I started, apparently, a few days ago with the posting of NoGIS Meetup, and the subsequent blog post, "What Does NoGIS Mean?" by Sean Gorman on the GeoIQ blog. Among other things, Sean said
"For decades, location and geography have been their own special niche, served by GIS technology from a fairly small number of vendors. As many have pointed out “spatial is no longer special” and as a result location is quickly becoming a feature of many technologies. As location base apps become ubiquitous the characteristics of geographic data are changing as well. The data of this new paradigm does not look like the static parcel data, which is stereotypical of much traditional GIS work. As we saw in the NoSQL characteristics data is now high volume, dynamic and users/developers want to see/query it in real time."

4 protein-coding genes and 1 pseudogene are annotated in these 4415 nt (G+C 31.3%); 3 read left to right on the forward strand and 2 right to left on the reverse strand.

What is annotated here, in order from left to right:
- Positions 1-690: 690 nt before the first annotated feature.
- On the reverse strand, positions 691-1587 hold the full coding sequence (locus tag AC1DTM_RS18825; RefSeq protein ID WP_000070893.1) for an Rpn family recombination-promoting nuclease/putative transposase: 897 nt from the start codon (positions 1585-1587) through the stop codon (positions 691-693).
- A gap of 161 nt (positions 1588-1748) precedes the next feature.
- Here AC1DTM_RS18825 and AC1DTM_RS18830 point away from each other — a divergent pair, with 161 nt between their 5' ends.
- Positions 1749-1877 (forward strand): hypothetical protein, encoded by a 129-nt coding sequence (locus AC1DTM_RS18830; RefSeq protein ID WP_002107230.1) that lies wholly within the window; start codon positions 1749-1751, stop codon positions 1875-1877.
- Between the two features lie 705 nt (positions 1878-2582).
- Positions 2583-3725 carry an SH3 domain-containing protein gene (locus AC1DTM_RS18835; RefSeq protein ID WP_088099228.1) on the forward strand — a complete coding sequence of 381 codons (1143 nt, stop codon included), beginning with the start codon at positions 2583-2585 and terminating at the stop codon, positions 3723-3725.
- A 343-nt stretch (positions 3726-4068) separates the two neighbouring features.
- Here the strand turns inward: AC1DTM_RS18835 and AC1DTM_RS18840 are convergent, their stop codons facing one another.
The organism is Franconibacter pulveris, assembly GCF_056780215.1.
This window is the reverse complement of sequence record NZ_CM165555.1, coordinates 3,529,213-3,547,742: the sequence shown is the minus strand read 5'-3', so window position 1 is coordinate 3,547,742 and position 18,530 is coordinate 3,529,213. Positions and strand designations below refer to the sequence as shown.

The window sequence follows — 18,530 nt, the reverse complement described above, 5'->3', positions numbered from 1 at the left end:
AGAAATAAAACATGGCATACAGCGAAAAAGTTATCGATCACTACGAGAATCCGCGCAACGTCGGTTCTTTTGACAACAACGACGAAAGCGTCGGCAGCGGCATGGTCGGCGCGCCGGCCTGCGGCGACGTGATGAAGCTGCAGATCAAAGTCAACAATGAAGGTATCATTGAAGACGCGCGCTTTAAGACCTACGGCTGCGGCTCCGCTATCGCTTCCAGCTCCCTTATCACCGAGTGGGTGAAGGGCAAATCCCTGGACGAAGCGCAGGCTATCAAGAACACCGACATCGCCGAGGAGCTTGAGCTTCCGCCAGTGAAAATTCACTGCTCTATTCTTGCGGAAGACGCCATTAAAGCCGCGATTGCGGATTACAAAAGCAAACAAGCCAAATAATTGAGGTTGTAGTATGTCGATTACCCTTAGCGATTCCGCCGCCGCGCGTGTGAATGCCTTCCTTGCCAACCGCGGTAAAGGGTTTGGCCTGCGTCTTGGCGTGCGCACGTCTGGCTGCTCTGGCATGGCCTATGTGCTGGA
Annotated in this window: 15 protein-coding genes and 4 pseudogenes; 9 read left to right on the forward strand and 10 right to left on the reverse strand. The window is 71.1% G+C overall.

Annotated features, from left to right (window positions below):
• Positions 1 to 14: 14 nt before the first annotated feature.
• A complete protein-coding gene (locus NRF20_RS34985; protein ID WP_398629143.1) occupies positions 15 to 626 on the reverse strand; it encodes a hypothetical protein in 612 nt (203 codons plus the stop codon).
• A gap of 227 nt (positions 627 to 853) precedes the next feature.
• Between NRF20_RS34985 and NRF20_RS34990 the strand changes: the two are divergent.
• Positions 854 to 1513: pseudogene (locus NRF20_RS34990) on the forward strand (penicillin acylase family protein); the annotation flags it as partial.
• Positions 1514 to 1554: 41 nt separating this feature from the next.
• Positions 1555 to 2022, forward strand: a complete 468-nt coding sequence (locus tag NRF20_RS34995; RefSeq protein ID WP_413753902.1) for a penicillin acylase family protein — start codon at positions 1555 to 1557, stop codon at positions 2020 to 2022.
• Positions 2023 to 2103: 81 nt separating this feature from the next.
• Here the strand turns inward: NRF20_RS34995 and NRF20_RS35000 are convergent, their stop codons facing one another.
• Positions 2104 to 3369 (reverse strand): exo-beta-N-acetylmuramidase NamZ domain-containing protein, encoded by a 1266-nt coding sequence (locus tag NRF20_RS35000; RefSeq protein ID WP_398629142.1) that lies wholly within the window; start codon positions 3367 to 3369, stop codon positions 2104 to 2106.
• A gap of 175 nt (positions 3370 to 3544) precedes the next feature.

And the usual statement by neogeographers (in one of the comments)
"I’m not inferring that GIS and NoGIS are mutually exclusive..."
James Fee, traditional defender of the Paleo...OK, that's a bit much but let's say a frequent defender of all things Paleo responded in his blog post:
As with anything, everyone is quick to say we’ve all been doing this since the 1960′s so ignore it and move on unless you’ve got one of the following to accomplish:
And then goes on to list the geography industry's equivalent of hipster evils.
And I thought that the Neogeography vs. Paleogeography wars were largely over and we were all getting along. But perhaps it was just a Christmas ceasefire.
That said, I'll be at the NoGIS workshop, should be interesting. No one ever said geographers were boring. Oh, wait, many people have. But they are, of course, wrong.